Where Are They Now? 'Sister, Sister' Character Teaches People to Fly

November 7, 2017

At a time when some of our favorite 90's TV shows are talking about "reboots", I'm amazed at a connection I recently made to all the buzz. Today, US Weekly reports Sister, Sister star Tia Mowry says a reboot of the popular show "may happen next fall." 

And Friday, the cast of one of my favorite shows of all time- Moesha- reunited for the first time in 16 years on The Real. 

According to today's news, Tia Mowry says there is "one more step before finalizing" the show's return. The announcement comes 23 years after the first season premiere on April 1,1994. When asked what Sister, Sister will focus on, Mowry adds "I think I would want it to pick up with where our lives are now." 

 

And how fitting! Unbeknownst to me, I recently met one of the characters from the popular series, Victor Togunde. As referenced in my previous blog, Perfect AirBnb Getaway to Los Angeles, California, Victor is also known as "The Acro Machine", a popular instructor of Acro Yoga in the LA area. 

 

Victor teaches people to fly through the practice of "Acro", which combines yoga and acrobatics. Read my interview with Victor below to see how his journey has taken him from "Stinky Steve" to one of the most sought after Acro instructors out there.

 

 

Interview with Victor Togunde, "The AcroMachine":

 

Carla: Where are you from?

Victor: I’m originally from Dallas, Texas

 

Carla: What is your "I moved to LA" story?

Victor: I moved to Los Angeles right after high school to pursue a career in acting. One of my first jobs in LA was on a TV show called Sister, Sister, where I played their boss "Stinky Steve".

 

Watch Victor in the Season 2 episode "Dream Lover" below. Tia has a recurring romantic dream about "Stinky Steve" and it's pretty funny:

 

Carla: When did you first try acroyoga?

Victor: I first tried acroyoga a little over three years ago when a girl I was dating at the time suggested we try a few poses she had seen on Instagram.

 

Carla: Had you practiced yoga prior to trying acroyoga? If so, for how long?

Victor: Yes I’d practiced yoga for about two years prior to discovering acroyoga. It was the main reason that girl I was dating at the time felt comfortable asking me if I would be willing to try "Acro".

 

Carla: What other skills or training helped to give you a foundation for the body awareness needed for acroyoga?

Victor: I’ve always been active my entire life but I think the key thing that gave me the ability to have the body awareness and strength needed for acroyoga is that I was a cheerleader in high school back in Texas. I was part of the competition squad that had 10 guys and 10 girls. We each were paired off with partners and did a various array of stunts that were collegiate level. 

 

Carla: When did you become "The Acro Machine" ? 

Victor: About a year and a half into my "Acro" practice I realize that I was probably one of the best, if not the best person here in Southern California. There were a couple of guys who had been in longer than me, but I picked up incredibly fast. When I started playing with "pops" and "whips" on a consistent basis, it really started to get people's attention because no one in our community was doing them. Next thing I knew, companies like Disney and Marvel and Under Armour were asking me to choreograph or perform acroyoga because I was getting a word-of-mouth reputation about my skill level. At the time, I was against posting any of my acroyoga on my personal Facebook or Instagram page, so I decided to start an entirely separate account just devoted to the art of "Acro", called "The Acro Machine".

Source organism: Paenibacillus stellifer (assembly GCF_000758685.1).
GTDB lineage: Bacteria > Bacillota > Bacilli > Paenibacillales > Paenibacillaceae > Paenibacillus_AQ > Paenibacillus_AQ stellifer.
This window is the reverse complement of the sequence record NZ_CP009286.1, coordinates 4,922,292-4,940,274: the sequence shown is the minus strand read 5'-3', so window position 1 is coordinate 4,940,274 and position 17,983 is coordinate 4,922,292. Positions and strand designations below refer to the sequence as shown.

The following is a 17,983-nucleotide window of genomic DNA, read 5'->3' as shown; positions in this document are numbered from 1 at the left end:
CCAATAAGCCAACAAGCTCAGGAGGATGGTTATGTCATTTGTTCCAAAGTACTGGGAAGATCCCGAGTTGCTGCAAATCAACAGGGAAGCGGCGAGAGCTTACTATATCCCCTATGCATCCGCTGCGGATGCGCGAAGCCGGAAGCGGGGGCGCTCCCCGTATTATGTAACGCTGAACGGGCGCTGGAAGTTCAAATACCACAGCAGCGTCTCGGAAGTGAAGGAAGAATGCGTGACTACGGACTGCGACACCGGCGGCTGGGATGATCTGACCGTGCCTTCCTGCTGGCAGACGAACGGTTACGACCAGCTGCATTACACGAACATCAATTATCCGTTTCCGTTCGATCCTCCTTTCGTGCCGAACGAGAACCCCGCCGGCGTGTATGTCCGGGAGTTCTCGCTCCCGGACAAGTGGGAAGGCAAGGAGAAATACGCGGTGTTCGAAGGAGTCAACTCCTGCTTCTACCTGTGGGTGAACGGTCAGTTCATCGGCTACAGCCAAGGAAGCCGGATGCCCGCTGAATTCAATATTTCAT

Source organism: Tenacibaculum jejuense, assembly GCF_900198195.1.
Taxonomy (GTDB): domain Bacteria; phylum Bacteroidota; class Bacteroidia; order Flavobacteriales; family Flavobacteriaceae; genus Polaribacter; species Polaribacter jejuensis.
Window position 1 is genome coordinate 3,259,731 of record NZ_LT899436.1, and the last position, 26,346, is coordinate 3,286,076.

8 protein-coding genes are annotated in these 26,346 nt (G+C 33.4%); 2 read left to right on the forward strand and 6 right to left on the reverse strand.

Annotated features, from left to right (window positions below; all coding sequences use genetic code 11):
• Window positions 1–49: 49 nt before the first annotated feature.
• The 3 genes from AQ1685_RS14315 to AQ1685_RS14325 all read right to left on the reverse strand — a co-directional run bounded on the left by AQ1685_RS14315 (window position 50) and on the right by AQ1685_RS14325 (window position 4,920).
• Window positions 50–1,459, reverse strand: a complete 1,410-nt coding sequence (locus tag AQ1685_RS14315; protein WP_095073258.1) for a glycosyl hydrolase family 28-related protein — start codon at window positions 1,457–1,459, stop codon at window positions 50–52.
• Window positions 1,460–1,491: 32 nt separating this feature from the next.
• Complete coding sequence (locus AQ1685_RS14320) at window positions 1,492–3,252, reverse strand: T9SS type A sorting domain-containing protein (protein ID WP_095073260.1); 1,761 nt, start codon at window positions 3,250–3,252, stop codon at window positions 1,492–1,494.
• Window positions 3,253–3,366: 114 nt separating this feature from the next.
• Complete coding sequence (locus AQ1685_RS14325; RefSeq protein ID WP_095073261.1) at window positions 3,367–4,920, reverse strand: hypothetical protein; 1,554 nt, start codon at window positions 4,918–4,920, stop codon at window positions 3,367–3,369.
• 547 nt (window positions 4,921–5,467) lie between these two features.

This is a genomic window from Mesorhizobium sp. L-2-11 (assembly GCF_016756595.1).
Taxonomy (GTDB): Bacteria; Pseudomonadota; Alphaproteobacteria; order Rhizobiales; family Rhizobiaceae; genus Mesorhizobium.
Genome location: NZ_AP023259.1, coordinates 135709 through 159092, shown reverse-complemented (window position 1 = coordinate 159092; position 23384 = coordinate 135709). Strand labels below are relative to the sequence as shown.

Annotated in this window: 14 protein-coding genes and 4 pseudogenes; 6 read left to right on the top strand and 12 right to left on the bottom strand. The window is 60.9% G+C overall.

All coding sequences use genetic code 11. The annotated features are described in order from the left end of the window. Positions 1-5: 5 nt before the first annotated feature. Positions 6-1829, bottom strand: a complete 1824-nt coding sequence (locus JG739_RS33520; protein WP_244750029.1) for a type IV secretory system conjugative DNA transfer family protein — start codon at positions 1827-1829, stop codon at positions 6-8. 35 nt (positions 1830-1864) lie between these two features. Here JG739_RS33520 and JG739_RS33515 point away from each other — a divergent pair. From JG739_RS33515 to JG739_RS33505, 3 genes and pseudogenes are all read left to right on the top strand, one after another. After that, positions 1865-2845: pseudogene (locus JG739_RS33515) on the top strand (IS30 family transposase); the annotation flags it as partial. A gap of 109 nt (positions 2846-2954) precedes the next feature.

Carla: You've stated that you are interested in encouraging more African American participation in acroyoga. Why do you think there is a lack of AfAm people engaged in the practice?

Victor: I think the lack of participation is just due to the fact people don’t even know it exists. I think once people in our community know and see that it’s a possible new fun activity to include in their lives, I anticipate that it could explode. 

 

Carla: What are some benefits of acroyoga?

Victor: Some of the biggest benefits of acroyoga is learning how to build and earn trust, building communication, and creating close plutonic connections with other people.

 

Carla: What is your advice for someone who is interested in trying acroyoga?

Victor: My advice is don’t be afraid. Try it, it’s easier than it looks. 

 

Carla: What inspires you? 

Victor: Seeing the look on someone’s face when they think they can’t achieve a particular skill. It really puts a smile on my face. 

 

Victor Togunde, "The Acromachine" is based in Los Angeles, California. To learn more, find him on instagram @TheAcroMachine or email him at vtogunde@gmail.com.

 

My Testimonial:

Although I've done yoga for nearly 15 years, and gymnastics for 8, trying a new skill that challenged my 32 year-old body was intimidating. Activating muscles that may have been dormant and trusting someone I just met aroused some fear--particularly because falling is a risk. But shortly after the first pose, I realized Victor knew what he was doing.

 

I could trust him to understand my ability, challenge me and keep me safe. He taught me various acroyoga poses, including "bird", "throne", "side star", "ninja star", a "four step machine", and "mermaid".

 

Then, as a special gift, he coordinated this "birthday flow"and set it to music. What better song than a remix of Beyonce's Formation! 

 

WATCH THE VIDEO:

 

 

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